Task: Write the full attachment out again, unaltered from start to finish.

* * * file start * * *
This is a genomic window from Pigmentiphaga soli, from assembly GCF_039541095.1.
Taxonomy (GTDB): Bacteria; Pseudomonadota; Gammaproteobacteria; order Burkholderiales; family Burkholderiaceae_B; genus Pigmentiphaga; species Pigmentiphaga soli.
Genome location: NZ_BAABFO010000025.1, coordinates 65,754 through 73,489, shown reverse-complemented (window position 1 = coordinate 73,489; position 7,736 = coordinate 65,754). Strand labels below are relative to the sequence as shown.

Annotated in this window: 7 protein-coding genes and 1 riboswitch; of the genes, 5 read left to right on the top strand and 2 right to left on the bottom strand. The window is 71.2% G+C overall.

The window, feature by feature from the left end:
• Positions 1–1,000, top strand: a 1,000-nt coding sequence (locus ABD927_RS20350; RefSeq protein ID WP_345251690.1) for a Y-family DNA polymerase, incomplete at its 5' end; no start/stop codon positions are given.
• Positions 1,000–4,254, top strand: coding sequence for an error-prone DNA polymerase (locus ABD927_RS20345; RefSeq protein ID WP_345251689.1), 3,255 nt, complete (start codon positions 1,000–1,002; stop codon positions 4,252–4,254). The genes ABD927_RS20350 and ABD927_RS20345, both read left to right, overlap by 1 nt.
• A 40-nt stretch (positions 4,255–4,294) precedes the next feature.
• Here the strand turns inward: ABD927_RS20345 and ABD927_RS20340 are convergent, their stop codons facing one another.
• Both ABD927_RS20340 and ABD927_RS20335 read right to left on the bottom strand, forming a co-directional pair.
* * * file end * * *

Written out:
This is a genomic window from Pigmentiphaga soli, from assembly GCF_039541095.1.
Taxonomy (GTDB): Bacteria; Pseudomonadota; Gammaproteobacteria; order Burkholderiales; family Burkholderiaceae_B; genus Pigmentiphaga; species Pigmentiphaga soli.
Genome location: NZ_BAABFO010000025.1, coordinates 65,754 through 73,489, shown reverse-complemented (window position 1 = coordinate 73,489; position 7,736 = coordinate 65,754). Strand labels below are relative to the sequence as shown.

Annotated in this window: 7 protein-coding genes and 1 riboswitch; of the genes, 5 read left to right on the top strand and 2 right to left on the bottom strand. The window is 71.2% G+C overall.

The window, feature by feature from the left end:
• Positions 1–1,000, top strand: a 1,000-nt coding sequence (locus ABD927_RS20350; RefSeq protein ID WP_345251690.1) for a Y-family DNA polymerase, incomplete at its 5' end; no start/stop codon positions are given.
• Positions 1,000–4,254, top strand: coding sequence for an error-prone DNA polymerase (locus ABD927_RS20345; RefSeq protein ID WP_345251689.1), 3,255 nt, complete (start codon positions 1,000–1,002; stop codon positions 4,252–4,254). The genes ABD927_RS20350 and ABD927_RS20345, both read left to right, overlap by 1 nt.
• A 40-nt stretch (positions 4,255–4,294) precedes the next feature.
• Here the strand turns inward: ABD927_RS20345 and ABD927_RS20340 are convergent, their stop codons facing one another.
• Both ABD927_RS20340 and ABD927_RS20335 read right to left on the bottom strand, forming a co-directional pair.